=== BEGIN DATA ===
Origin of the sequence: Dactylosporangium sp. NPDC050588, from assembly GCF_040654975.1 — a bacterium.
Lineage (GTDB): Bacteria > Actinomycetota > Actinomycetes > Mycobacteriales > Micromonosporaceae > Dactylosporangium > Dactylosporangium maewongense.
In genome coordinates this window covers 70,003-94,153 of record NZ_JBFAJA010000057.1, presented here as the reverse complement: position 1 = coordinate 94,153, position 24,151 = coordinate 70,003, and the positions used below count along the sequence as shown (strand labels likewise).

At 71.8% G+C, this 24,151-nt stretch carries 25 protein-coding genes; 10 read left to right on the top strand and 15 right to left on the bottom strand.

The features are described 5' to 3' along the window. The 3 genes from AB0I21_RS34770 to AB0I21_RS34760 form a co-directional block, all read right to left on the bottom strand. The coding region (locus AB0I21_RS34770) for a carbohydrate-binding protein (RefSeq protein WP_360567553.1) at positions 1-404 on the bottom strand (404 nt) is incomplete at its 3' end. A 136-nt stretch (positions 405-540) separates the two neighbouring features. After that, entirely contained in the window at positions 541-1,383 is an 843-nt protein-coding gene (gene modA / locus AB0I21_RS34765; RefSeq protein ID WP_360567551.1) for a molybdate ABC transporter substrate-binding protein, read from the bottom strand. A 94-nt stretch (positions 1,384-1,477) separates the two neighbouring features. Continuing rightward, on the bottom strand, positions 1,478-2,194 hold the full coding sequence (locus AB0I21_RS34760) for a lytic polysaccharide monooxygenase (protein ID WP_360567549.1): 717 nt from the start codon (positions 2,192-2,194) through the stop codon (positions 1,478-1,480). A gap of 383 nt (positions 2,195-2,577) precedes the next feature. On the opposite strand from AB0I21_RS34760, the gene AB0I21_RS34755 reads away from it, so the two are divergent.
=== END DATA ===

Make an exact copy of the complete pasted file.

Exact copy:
Origin of the sequence: Dactylosporangium sp. NPDC050588, from assembly GCF_040654975.1 — a bacterium.
Lineage (GTDB): Bacteria > Actinomycetota > Actinomycetes > Mycobacteriales > Micromonosporaceae > Dactylosporangium > Dactylosporangium maewongense.
In genome coordinates this window covers 70,003-94,153 of record NZ_JBFAJA010000057.1, presented here as the reverse complement: position 1 = coordinate 94,153, position 24,151 = coordinate 70,003, and the positions used below count along the sequence as shown (strand labels likewise).

At 71.8% G+C, this 24,151-nt stretch carries 25 protein-coding genes; 10 read left to right on the top strand and 15 right to left on the bottom strand.

The features are described 5' to 3' along the window. The 3 genes from AB0I21_RS34770 to AB0I21_RS34760 form a co-directional block, all read right to left on the bottom strand. The coding region (locus AB0I21_RS34770) for a carbohydrate-binding protein (RefSeq protein WP_360567553.1) at positions 1-404 on the bottom strand (404 nt) is incomplete at its 3' end. A 136-nt stretch (positions 405-540) separates the two neighbouring features. After that, entirely contained in the window at positions 541-1,383 is an 843-nt protein-coding gene (gene modA / locus AB0I21_RS34765; RefSeq protein ID WP_360567551.1) for a molybdate ABC transporter substrate-binding protein, read from the bottom strand. A 94-nt stretch (positions 1,384-1,477) separates the two neighbouring features. Continuing rightward, on the bottom strand, positions 1,478-2,194 hold the full coding sequence (locus AB0I21_RS34760) for a lytic polysaccharide monooxygenase (protein ID WP_360567549.1): 717 nt from the start codon (positions 2,192-2,194) through the stop codon (positions 1,478-1,480). A gap of 383 nt (positions 2,195-2,577) precedes the next feature. On the opposite strand from AB0I21_RS34760, the gene AB0I21_RS34755 reads away from it, so the two are divergent.